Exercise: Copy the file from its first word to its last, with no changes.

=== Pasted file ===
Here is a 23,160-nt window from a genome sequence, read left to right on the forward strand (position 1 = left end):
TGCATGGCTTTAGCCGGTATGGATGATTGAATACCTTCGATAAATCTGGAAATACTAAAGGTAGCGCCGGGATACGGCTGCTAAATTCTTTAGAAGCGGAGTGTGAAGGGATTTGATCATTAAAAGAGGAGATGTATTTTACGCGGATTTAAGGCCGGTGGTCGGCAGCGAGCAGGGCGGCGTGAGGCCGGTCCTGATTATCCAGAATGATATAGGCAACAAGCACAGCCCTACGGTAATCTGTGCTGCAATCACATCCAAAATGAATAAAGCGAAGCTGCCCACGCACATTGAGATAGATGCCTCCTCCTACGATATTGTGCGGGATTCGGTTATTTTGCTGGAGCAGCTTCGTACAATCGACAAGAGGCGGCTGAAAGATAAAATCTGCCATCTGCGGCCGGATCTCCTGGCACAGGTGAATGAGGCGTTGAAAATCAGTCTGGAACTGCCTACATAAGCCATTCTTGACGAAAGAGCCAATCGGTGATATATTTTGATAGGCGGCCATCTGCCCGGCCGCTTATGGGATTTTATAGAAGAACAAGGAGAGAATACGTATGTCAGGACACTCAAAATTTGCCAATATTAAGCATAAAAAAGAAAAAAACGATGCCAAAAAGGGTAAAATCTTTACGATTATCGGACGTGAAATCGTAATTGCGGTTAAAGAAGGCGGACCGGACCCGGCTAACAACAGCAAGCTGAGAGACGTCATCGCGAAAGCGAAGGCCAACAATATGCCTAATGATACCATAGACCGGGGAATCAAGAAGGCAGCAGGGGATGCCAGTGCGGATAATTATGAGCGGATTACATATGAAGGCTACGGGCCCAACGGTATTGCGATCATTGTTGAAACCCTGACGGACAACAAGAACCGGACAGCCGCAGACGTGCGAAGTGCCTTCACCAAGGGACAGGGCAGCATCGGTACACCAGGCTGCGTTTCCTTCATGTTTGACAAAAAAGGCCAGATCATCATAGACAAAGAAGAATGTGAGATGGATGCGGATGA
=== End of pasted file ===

Here is a 23,160-nt window from a genome sequence, read left to right on the forward strand (position 1 = left end):
TGCATGGCTTTAGCCGGTATGGATGATTGAATACCTTCGATAAATCTGGAAATACTAAAGGTAGCGCCGGGATACGGCTGCTAAATTCTTTAGAAGCGGAGTGTGAAGGGATTTGATCATTAAAAGAGGAGATGTATTTTACGCGGATTTAAGGCCGGTGGTCGGCAGCGAGCAGGGCGGCGTGAGGCCGGTCCTGATTATCCAGAATGATATAGGCAACAAGCACAGCCCTACGGTAATCTGTGCTGCAATCACATCCAAAATGAATAAAGCGAAGCTGCCCACGCACATTGAGATAGATGCCTCCTCCTACGATATTGTGCGGGATTCGGTTATTTTGCTGGAGCAGCTTCGTACAATCGACAAGAGGCGGCTGAAAGATAAAATCTGCCATCTGCGGCCGGATCTCCTGGCACAGGTGAATGAGGCGTTGAAAATCAGTCTGGAACTGCCTACATAAGCCATTCTTGACGAAAGAGCCAATCGGTGATATATTTTGATAGGCGGCCATCTGCCCGGCCGCTTATGGGATTTTATAGAAGAACAAGGAGAGAATACGTATGTCAGGACACTCAAAATTTGCCAATATTAAGCATAAAAAAGAAAAAAACGATGCCAAAAAGGGTAAAATCTTTACGATTATCGGACGTGAAATCGTAATTGCGGTTAAAGAAGGCGGACCGGACCCGGCTAACAACAGCAAGCTGAGAGACGTCATCGCGAAAGCGAAGGCCAACAATATGCCTAATGATACCATAGACCGGGGAATCAAGAAGGCAGCAGGGGATGCCAGTGCGGATAATTATGAGCGGATTACATATGAAGGCTACGGGCCCAACGGTATTGCGATCATTGTTGAAACCCTGACGGACAACAAGAACCGGACAGCCGCAGACGTGCGAAGTGCCTTCACCAAGGGACAGGGCAGCATCGGTACACCAGGCTGCGTTTCCTTCATGTTTGACAAAAAAGGCCAGATCATCATAGACAAAGAAGAATGTGAGATGGATGCGGATGA